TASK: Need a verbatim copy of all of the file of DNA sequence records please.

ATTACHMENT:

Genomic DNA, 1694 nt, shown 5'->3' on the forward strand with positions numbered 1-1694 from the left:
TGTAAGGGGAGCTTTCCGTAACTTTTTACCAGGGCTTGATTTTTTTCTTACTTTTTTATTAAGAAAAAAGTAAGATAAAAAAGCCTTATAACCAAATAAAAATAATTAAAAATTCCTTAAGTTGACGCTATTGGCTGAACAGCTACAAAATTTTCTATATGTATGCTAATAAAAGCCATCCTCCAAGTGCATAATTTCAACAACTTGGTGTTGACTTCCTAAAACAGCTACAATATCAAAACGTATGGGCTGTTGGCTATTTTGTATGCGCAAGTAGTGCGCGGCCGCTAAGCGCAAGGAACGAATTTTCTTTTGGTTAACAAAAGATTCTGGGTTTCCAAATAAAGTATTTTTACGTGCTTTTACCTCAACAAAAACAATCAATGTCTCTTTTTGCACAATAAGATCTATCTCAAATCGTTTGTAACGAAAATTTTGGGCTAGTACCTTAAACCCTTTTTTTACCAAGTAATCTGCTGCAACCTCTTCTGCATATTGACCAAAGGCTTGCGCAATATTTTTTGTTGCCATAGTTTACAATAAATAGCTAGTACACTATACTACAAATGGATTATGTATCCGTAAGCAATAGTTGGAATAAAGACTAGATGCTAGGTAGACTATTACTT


Genomic DNA, 1694 nt, shown 5'->3' on the forward strand with positions numbered 1-1694 from the left:
TGTAAGGGGAGCTTTCCGTAACTTTTTACCAGGGCTTGATTTTTTTCTTACTTTTTTATTAAGAAAAAAGTAAGATAAAAAAGCCTTATAACCAAATAAAAATAATTAAAAATTCCTTAAGTTGACGCTATTGGCTGAACAGCTACAAAATTTTCTATATGTATGCTAATAAAAGCCATCCTCCAAGTGCATAATTTCAACAACTTGGTGTTGACTTCCTAAAACAGCTACAATATCAAAACGTATGGGCTGTTGGCTATTTTGTATGCGCAAGTAGTGCGCGGCCGCTAAGCGCAAGGAACGAATTTTCTTTTGGTTAACAAAAGATTCTGGGTTTCCAAATAAAGTATTTTTACGTGCTTTTACCTCAACAAAAACAATCAATGTCTCTTTTTGCACAATAAGATCTATCTCAAATCGTTTGTAACGAAAATTTTGGGCTAGTACCTTAAACCCTTTTTTTACCAAGTAATCTGCTGCAACCTCTTCTGCATATTGACCAAAGGCTTGCGCAATATTTTTTGTTGCCATAGTTTACAATAAATAGCTAGTACACTATACTACAAATGGATTATGTATCCGTAAGCAATAGTTGGAATAAAGACTAGATGCTAGGTAGACTATTACTT